Ontario Place. Remember that place? My mom took my brother and I there a lot when we were kids. I was the ever passionate dare devil. I would push my brother in his wheelchair through the punching bags hanging from the ceiling, carry him up to go down the huge slide and squeeze him in beside me on the bumper boats. Sometimes he laughed, other times he gave me a “why me” look.
I learned a lot of things going out with my brother and my mom. She really does know everything. My brother being vulnerable, she had a heightened sense of emotional intelligence, seeing what people needed and caring for people even when they didn’t know it. She slowly and subtly passed those things on to me.
We took Wheeltrans everywhere we went. That was back when you had to book it five days in advance. If you booked on the fourth day in advance, you were too late and had to wait till the same day of travel to try and book it. You can bet I was on the phone early Monday morning booking for Saturday to go out. My first lesson: planning ahead.
We often booked to be dropped at the East gate. It was easier to get to. You’d avoid the ramp with about seven rises before you got to the top and you didn’t have to walk along the bridge looking down at the water. Sometimes, wheeltrans would go to the west gate. You could see it from the east gate. My mom would say “run over to the other gate and tell the driver we’re at the east gate. If it’s not our bus, wait at that side and keep an eye out over here. Run back if you see me wave.” Lessons two and three: Run fast everytime and be observant.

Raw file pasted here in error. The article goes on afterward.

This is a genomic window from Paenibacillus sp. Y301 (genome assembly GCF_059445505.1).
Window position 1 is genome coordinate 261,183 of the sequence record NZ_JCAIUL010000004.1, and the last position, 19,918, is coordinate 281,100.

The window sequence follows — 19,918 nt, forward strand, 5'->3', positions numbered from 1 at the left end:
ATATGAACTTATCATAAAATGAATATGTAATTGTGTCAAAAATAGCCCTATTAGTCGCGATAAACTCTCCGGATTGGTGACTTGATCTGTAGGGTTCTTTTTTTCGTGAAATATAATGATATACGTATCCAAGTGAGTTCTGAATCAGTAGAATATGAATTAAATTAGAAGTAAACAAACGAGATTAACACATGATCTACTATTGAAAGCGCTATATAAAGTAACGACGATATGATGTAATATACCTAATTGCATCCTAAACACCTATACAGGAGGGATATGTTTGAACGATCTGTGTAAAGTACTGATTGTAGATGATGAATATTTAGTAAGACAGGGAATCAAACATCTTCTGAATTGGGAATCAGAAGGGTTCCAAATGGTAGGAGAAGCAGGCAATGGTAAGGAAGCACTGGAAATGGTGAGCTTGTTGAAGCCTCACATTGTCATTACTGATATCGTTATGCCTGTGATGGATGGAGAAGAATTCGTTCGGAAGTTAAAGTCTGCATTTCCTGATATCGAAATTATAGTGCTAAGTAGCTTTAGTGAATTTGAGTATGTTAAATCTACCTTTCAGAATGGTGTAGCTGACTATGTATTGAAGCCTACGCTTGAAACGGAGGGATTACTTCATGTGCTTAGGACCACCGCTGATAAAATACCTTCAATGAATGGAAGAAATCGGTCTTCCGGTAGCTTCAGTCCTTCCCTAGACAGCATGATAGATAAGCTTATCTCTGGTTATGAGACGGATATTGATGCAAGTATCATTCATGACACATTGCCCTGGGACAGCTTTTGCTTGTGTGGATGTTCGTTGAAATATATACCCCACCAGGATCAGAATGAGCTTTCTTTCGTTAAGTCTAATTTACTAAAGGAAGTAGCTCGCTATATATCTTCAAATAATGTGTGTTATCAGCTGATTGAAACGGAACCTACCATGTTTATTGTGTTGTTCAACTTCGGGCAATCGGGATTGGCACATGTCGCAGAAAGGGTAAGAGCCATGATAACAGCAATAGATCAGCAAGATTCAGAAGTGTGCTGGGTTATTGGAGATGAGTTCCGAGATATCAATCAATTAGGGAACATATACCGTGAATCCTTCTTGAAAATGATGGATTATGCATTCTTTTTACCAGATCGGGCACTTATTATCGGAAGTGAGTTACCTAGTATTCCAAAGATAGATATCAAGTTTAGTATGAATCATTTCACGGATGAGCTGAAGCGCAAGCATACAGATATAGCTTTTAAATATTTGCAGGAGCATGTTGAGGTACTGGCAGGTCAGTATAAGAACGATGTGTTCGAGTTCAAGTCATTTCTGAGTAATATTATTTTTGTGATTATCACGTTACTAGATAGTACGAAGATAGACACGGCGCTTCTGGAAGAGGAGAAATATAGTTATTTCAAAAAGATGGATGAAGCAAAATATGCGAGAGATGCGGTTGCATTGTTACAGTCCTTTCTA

One time Stephens wheel broke off his wheelchair. The front left. We could see the bus sitting outside the gate. Couple bad things happening here. We could miss our bus, they won’t take a wheelchair if its broken and we had run out of meds and food for my brother. We had to take this bus home and couldn’t wait. While she ran to explain to the driver, I went into the first aid and asked for tape and string. They got tape out of the first aid kit and string from their ballons. I took my brother out and sat him on the floor. Flipped the chair upside down and proceeded to wrap the string around the broken wheel, attaching it to the base. I then tapped it. My mom got there and helped. We must’ve done it in five minutes. We caught our bus. Lesson five: Use your resources and think on your feet, because the consequences could be much worse.
Sometimes we’d pack lunch to save money. Sometimes my mom would buy lunch with the little money she had. She didn’t pay for herself or Stephen to get in, only for me once I was older than six. We sometimes had to ask for a “no fare” on Wheeltrans and pay at a later date. But man, did we always have a fun time. She never let on that money was an issue. Even if she said she didn’t have enough money to go there and we’d go somewhere that was free, we’d have the best time. Lesson six: Money is nice but people are better.
If I didn’t have my brother and my mom, these lessons would never have been what they were. Thank goodness for that.